The Debt Panel: 'I've been paying off my credit cards for 11 years'

The father-of-three says he spends Dh2,000 more than his Dh18,000 income every month

Illustration by Mathew Kurian 
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I have been struggling with credit cards since moving from Sri Lanka to Dubai 11 years ago. At one point I had six cards from different banks before I took out a loan to settle the debts, cancelling some of the cards in the process. Now I have two cards left as well as a personal loan, which I have topped up four times. The monthly payments on my cards are ballooning and I am struggling to keep up.

I support a family of five, including myself, and I am the only one working. I tried to restructure the loan again, but the bank refused saying I have already had four top ups. My debts are: outstanding balance / monthly payment

Credit card 1: Dh17,656 (minimum payment)

Credit card 2: Dh24,253 (minimum payment)

Personal loan: Dh145,159 (Dh5464)

Car loan: Dh50,208 (Dh1,068)

Total: Dh237,276

I earn Dh18,000 a month working in finance for a large multinational in Jebel Ali, but after paying school fees, rent and the debt repayments, we are basically negative which forces me to use the credit cards again. On top of this, I’ve made zero savings in the last 11 years in Dubai. I have not missed any payments, but this month I asked for a "payment holiday" on some of the products.

I have tried securing a consolidation loan from the bank my salary is credited to, which is also the lender for the personal loan, but they refuse to negotiate because of all the top-ups in the past.

My wife and I recently sat down to figure out how to reduce our expenses, but even after we cut down we are still spending Dh2,000 more than my monthly income.

We need to plan for the future of my children and this debt has basically taken away that chance. I overspent on my credit cards and then borrowed more to pay them off and as you can see I am bad at managing this. What advice can you give me? MI, Dubai

Debt panellist 1: Ambareen Musa, founder and chief executive of

Restructuring a loan is not the same as topping it up. With a loan top-up, you're able to access additional finance from the same lender, based on your eligibility. But loan restructuring can help ease your financial distress through a renegotiation of the terms of your existing loan. This could involve increasing the loan tenure, reducing the interest rate, converting outstanding credit card balances into a fixed tenure loan or waiving off penalties. All types of loans as well as credit cards can be restructured if the lender is willing to do so. It is in the bank's interest to enable you to pay off your debts.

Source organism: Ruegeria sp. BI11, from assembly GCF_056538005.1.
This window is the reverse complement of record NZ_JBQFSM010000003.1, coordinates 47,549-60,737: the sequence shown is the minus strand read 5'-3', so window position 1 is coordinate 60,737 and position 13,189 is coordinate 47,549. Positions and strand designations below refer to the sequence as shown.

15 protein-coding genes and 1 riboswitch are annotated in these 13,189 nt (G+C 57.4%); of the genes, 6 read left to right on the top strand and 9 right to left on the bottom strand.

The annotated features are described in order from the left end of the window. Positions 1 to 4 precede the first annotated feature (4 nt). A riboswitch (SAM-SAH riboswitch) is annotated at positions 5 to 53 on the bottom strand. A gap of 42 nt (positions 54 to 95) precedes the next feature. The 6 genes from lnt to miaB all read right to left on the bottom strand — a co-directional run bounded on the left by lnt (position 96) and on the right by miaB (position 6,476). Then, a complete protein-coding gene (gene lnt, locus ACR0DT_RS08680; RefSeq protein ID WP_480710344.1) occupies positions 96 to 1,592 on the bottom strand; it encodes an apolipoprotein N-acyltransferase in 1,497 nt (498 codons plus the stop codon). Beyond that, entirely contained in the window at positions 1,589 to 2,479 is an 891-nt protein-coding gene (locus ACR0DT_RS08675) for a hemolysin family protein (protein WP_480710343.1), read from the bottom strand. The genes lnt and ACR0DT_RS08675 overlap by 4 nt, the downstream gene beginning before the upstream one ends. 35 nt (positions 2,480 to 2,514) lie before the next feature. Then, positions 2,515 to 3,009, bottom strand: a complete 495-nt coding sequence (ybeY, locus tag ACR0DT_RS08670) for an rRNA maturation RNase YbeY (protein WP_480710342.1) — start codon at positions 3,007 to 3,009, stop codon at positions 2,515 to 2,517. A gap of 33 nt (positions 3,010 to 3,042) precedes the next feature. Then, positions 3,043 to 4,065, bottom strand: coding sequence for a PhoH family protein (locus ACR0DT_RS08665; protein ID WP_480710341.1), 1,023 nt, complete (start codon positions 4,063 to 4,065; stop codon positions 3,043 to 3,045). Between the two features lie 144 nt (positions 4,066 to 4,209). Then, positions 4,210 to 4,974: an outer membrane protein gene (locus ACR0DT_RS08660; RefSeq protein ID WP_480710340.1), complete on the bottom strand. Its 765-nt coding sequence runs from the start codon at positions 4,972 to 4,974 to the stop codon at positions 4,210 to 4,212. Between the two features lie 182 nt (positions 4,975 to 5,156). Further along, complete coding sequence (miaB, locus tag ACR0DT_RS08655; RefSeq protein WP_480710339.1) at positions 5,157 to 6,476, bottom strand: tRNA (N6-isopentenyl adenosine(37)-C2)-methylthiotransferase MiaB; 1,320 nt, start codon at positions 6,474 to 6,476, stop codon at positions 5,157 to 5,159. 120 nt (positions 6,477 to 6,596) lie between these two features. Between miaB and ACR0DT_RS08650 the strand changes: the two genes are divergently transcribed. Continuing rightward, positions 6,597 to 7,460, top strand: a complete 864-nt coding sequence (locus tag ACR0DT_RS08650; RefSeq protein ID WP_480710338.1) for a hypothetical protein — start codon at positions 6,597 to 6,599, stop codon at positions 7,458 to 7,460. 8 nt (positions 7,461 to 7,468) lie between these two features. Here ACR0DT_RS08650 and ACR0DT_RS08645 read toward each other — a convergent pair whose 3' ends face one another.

No matter what route you choose, take action while you're still managing to pay your loan instalments and minimum credit card payments.

It would be a good idea to submit a request in writing to your primary lender, explaining how you're on the verge of defaulting on your payments. Express your intention to pay off your debts and seek a restructured repayment plan that you can keep up with, given your current financial circumstances. Don't rule out loan consolidation either. Even if the primary lender agrees to only consolidate the loan and credit card you hold with them, it would still help plug hefty interest payments on one of your cards. Alternatively, approach other lenders to see if they can offer you a consolidation loan, although this would require transferring your salary relationship to the new lender.

If you don't see yourself making any headway, you could also approach an authorised debt counselling and debt management agency to negotiate with lenders on your behalf. Since your Debt Burden Ratio is still under 50 per cent, you should be able to avoid diving into insolvency proceedings right away.

No matter what route you choose, take action while you're still managing to pay your loan instalments and minimum credit card payments. Waiting until things get out of hand and your repayment default starts to reflect on your credit score will make it even more difficult to negotiate with banks.